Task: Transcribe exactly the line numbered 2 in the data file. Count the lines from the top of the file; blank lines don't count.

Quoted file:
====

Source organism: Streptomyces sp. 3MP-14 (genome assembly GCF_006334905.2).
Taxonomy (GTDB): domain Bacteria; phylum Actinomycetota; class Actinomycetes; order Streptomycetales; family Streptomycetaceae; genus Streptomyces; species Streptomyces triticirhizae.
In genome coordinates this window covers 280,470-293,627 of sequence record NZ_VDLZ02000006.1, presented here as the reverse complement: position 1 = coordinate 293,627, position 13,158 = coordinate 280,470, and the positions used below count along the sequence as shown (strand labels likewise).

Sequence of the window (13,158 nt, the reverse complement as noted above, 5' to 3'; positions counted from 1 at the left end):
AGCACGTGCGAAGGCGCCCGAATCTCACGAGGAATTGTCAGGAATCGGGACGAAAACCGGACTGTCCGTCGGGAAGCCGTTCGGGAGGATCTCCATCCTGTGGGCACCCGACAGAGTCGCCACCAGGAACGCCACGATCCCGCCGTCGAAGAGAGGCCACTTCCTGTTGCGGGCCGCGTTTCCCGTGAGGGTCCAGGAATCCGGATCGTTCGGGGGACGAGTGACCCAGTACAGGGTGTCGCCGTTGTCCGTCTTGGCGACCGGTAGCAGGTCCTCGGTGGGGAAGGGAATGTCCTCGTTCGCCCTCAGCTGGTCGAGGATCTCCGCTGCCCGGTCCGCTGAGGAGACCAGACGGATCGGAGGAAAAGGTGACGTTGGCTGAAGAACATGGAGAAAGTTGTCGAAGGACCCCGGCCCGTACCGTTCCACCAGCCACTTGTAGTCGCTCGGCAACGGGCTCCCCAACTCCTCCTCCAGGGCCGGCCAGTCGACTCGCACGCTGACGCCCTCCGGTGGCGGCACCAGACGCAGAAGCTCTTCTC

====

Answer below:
Taxonomy (GTDB): domain Bacteria; phylum Actinomycetota; class Actinomycetes; order Streptomycetales; family Streptomycetaceae; genus Streptomyces; species Streptomyces triticirhizae.